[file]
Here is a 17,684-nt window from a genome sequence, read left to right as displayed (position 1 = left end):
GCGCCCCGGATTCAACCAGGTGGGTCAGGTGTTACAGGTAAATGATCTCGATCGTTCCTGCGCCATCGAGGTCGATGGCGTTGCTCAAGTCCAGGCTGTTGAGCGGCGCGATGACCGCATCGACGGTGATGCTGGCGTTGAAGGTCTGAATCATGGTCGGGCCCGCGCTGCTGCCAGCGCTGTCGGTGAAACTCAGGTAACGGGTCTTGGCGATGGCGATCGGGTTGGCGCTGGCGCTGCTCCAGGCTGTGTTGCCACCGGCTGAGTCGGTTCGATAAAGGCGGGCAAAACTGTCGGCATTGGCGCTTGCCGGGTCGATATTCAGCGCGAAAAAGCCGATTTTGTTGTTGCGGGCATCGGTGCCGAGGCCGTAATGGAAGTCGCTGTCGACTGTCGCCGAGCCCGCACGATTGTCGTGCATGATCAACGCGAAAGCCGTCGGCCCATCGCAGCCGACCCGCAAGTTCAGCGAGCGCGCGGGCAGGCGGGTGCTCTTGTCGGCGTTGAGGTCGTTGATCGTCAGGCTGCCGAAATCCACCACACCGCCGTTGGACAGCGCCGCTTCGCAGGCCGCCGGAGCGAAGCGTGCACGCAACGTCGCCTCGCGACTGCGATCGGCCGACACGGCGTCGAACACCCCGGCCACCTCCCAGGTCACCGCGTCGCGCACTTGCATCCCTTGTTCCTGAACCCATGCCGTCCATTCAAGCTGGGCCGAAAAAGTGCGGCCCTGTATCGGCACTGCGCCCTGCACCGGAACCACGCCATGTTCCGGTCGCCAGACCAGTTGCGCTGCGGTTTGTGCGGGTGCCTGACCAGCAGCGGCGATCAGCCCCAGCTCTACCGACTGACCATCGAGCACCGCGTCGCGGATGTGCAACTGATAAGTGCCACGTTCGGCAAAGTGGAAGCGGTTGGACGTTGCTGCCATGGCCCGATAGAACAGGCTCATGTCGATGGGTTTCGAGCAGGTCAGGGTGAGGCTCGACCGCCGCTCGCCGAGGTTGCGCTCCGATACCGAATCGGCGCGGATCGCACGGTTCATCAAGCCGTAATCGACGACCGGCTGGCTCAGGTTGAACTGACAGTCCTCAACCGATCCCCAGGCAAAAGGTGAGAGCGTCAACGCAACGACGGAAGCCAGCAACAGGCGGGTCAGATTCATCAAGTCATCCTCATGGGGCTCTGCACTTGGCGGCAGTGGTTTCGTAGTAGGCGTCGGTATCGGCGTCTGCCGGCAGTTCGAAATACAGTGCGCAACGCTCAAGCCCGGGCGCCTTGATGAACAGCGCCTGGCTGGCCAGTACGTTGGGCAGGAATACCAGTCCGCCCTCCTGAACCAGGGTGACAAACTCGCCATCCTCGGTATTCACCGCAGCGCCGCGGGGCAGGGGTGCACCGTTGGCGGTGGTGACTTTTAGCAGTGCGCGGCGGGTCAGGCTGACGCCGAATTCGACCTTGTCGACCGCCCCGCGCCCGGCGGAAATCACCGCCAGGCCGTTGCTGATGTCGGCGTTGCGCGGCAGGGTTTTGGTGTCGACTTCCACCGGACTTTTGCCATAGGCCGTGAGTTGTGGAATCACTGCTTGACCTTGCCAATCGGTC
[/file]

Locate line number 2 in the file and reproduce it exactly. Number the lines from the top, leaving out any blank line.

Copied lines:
GCGCCCCGGATTCAACCAGGTGGGTCAGGTGTTACAGGTAAATGATCTCGATCGTTCCTGCGCCATCGAGGTCGATGGCGTTGCTCAAGTCCAGGCTGTTGAGCGGCGCGATGACCGCATCGACGGTGATGCTGGCGTTGAAGGTCTGAATCATGGTCGGGCCCGCGCTGCTGCCAGCGCTGTCGGTGAAACTCAGGTAACGGGTCTTGGCGATGGCGATCGGGTTGGCGCTGGCGCTGCTCCAGGCTGTGTTGCCACCGGCTGAGTCGGTTCGATAAAGGCGGGCAAAACTGTCGGCATTGGCGCTTGCCGGGTCGATATTCAGCGCGAAAAAGCCGATTTTGTTGTTGCGGGCATCGGTGCCGAGGCCGTAATGGAAGTCGCTGTCGACTGTCGCCGAGCCCGCACGATTGTCGTGCATGATCAACGCGAAAGCCGTCGGCCCATCGCAGCCGACCCGCAAGTTCAGCGAGCGCGCGGGCAGGCGGGTGCTCTTGTCGGCGTTGAGGTCGTTGATCGTCAGGCTGCCGAAATCCACCACACCGCCGTTGGACAGCGCCGCTTCGCAGGCCGCCGGAGCGAAGCGTGCACGCAACGTCGCCTCGCGACTGCGATCGGCCGACACGGCGTCGAACACCCCGGCCACCTCCCAGGTCACCGCGTCGCGCACTTGCATCCCTTGTTCCTGAACCCATGCCGTCCATTCAAGCTGGGCCGAAAAAGTGCGGCCCTGTATCGGCACTGCGCCCTGCACCGGAACCACGCCATGTTCCGGTCGCCAGACCAGTTGCGCTGCGGTTTGTGCGGGTGCCTGACCAGCAGCGGCGATCAGCCCCAGCTCTACCGACTGACCATCGAGCACCGCGTCGCGGATGTGCAACTGATAAGTGCCACGTTCGGCAAAGTGGAAGCGGTTGGACGTTGCTGCCATGGCCCGATAGAACAGGCTCATGTCGATGGGTTTCGAGCAGGTCAGGGTGAGGCTCGACCGCCGCTCGCCGAGGTTGCGCTCCGATACCGAATCGGCGCGGATCGCACGGTTCATCAAGCCGTAATCGACGACCGGCTGGCTCAGGTTGAACTGACAGTCCTCAACCGATCCCCAGGCAAAAGGTGAGAGCGTCAACGCAACGACGGAAGCCAGCAACAGGCGGGTCAGATTCATCAAGTCATCCTCATGGGGCTCTGCACTTGGCGGCAGTGGTTTCGTAGTAGGCGTCGGTATCGGCGTCTGCCGGCAGTTCGAAATACAGTGCGCAACGCTCAAGCCCGGGCGCCTTGATGAACAGCGCCTGGCTGGCCAGTACGTTGGGCAGGAATACCAGTCCGCCCTCCTGAACCAGGGTGACAAACTCGCCATCCTCGGTATTCACCGCAGCGCCGCGGGGCAGGGGTGCACCGTTGGCGGTGGTGACTTTTAGCAGTGCGCGGCGGGTCAGGCTGACGCCGAATTCGACCTTGTCGACCGCCCCGCGCCCGGCGGAAATCACCGCCAGGCCGTTGCTGATGTCGGCGTTGCGCGGCAGGGTTTTGGTGTCGACTTCCACCGGACTTTTGCCATAGGCCGTGAGTTGTGGAATCACTGCTTGACCTTGCCAATCGGTC